For over a decade now, a good part of our consumption — across energy, gold, electronics, plastics, chemicals and all manner of industry intermediates — has been met by imports. Alongside, our exports growth has been tepid. In other words, we have struggled to both make for India, and to make in India.
In this context, merely putting money in the hands of people will not be enough.
When COVID-19 is behind us, we will need widespread jobs to create sustained demand growth. At the same time, our domestic output will have to at least match our increased demand. The success of Atmanirbhar Bharat centres on crafting a climate conducive for creation of sustained jobs and output growth.
Prerequisites For Jobs And Output
Transformational changes are needed to create such a climate.
First, even before COVID-19, our stressed financial services ecosystem was in no position to fund our growth aspirations. It needs an overhaul with a quarantining of a chunk of non-performing assets, alongside significant banking, governance and market reforms.
Second, many other sectors of the economy — across real estate, power, telecom, airlines and MSME — suffer from chronic stresses, and require resolution.
Third, creation of jobs and output require reforms across areas such as land, labour, law, and more.
Every area listed above has solutions, endorsed by multiple experts. However, the implementation will be anything but easy. It will call for making tough choices, embracing radical changes, and ensuring co-ordination and buy-in across multiple stakeholders.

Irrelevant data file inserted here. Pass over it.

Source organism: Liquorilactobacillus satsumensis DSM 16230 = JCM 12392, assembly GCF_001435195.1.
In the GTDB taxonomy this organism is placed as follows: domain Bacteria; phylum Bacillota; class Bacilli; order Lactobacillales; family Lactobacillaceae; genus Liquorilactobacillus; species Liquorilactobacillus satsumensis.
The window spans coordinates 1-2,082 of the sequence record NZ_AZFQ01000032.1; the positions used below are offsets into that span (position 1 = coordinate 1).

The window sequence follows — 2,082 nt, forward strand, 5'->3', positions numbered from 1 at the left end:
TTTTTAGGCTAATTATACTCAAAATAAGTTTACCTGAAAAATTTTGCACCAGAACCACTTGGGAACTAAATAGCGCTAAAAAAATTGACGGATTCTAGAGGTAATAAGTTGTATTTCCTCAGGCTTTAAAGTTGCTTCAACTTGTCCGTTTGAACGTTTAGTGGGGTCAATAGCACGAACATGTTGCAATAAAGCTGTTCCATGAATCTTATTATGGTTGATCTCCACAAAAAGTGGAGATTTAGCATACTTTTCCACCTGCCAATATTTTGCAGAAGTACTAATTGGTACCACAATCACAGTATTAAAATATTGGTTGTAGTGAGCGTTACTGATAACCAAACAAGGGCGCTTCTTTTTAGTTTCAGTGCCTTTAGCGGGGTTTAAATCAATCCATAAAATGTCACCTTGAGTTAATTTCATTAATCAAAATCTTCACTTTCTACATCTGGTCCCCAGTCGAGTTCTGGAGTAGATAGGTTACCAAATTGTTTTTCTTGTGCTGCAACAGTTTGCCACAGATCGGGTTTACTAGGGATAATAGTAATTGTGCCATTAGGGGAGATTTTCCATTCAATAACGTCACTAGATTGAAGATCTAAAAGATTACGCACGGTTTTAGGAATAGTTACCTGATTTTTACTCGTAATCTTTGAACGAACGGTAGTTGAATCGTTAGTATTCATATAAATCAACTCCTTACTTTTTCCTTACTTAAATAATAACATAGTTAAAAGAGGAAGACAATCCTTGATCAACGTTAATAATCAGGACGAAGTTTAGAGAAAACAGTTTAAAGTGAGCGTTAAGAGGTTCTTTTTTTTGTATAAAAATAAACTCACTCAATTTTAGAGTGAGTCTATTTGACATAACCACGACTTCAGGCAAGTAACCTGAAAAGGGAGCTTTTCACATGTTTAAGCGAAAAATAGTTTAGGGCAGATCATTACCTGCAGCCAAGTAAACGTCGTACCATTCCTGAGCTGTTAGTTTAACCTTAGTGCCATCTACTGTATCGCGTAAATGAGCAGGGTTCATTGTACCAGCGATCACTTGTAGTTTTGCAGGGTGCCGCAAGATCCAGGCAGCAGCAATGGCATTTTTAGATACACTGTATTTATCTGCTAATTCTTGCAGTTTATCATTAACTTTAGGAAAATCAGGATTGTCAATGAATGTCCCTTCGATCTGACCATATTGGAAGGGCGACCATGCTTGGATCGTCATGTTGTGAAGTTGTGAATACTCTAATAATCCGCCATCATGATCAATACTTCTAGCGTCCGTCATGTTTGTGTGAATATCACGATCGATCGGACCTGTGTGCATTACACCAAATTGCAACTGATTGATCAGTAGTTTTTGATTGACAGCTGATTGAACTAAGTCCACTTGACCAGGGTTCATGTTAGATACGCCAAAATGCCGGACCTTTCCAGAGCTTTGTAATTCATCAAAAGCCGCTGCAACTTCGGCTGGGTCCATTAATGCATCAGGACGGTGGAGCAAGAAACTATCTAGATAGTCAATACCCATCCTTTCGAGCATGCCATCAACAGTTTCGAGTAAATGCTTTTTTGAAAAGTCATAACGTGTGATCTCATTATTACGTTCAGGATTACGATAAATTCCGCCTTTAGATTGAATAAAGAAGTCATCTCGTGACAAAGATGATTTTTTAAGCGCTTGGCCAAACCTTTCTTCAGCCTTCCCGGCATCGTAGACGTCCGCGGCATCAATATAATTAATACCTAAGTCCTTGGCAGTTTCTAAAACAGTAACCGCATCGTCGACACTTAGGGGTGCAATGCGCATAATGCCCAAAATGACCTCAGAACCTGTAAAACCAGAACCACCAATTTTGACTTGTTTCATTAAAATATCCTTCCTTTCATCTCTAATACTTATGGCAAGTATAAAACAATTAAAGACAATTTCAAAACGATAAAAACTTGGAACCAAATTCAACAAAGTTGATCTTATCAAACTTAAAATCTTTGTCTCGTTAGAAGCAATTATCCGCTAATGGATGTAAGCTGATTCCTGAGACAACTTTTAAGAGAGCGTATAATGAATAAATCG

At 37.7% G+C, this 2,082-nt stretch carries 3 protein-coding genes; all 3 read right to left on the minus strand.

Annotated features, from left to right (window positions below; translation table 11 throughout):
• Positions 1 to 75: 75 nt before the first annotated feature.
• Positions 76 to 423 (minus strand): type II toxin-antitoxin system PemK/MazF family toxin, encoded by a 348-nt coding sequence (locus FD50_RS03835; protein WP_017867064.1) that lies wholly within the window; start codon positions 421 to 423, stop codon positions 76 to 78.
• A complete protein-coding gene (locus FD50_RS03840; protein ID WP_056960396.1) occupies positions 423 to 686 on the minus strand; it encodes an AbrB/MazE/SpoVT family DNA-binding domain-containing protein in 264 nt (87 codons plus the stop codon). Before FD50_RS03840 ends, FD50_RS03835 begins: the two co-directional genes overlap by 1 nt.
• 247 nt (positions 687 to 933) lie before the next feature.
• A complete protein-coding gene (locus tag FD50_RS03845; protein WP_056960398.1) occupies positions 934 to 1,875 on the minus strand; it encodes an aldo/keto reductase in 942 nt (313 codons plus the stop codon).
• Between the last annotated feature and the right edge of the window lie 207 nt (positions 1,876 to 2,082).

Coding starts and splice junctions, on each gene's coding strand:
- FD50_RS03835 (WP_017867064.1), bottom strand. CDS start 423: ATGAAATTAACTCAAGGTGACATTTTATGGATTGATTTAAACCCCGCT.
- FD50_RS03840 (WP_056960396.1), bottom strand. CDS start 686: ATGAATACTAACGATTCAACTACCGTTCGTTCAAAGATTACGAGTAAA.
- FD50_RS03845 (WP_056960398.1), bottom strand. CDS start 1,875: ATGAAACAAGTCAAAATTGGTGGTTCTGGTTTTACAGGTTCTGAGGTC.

Radical transformation of this kind requires three elements — political leadership and vision, empowered specialists and experts, and capable bureaucrats.
The presence of such a triumvirate allowed the administration to deliver on tough socio-political promises, such as getting around Article 370 of the Constitution. In a very different context, such a triumvirate allowed for the significant economic reforms of 1991.
In the last few years, economic reforms have been undertaken — the IBC, RERA, steps towards financial inclusion, and bank consolidation are examples. However, the pace, nature and extent of economic transformation has to now step up many notches, and this requires an execution team well beyond a well-functioning bureaucracy.
Our current economic policy-making seems to be dominated by the bureaucracy. The marathon February 1 budget speech, the five-part announcements that made up the Atmanirbhar Bharat package, and the subsequent progress on individual schemes all bear the stamp of the bureaucracy.
Individually, the steps are good, and incorporate many suggestions from multiple external stakeholders. However, collectively, the steps do not present a clear vision towards addressing the key issues listed earlier that come in the way of creating sustainable jobs and output in India. The steps are incremental rather than transformational, and many cans continue to be kicked down the road.
With ample political capital at its disposal, the political leadership needs to enlist and empower external financial experts more and restore the triumvirate. These experts should have much more to do than just represent that all is well. Alongside the bureaucracy and political leadership, they should be in the forefront of executing India’s arduous reform journey towards an eventual revival of sustainable jobs and output.
While there are silver linings, the course of the COVID-19 pandemic still remains very uncertain. The government’s steps to support the rural economy are welcome and well-directed. In addition, more steps should be taken to support the MSMEs directly, and a complete a six-month interest subvention for the MSMEs could be considered.
Our eventual revival beyond COVID-19 has to be about creating sustainable jobs and output. These in turn require transformational changes under the triumvirate of political leadership and vision, empowered experts, and capable bureaucrats. As things stand, the political leadership would do well to enlist and empower specialists and experts more in this arduous medium-term execution journey.Ananth Narayan is Associate Professor-Finance, SPJIMR. Views are personal.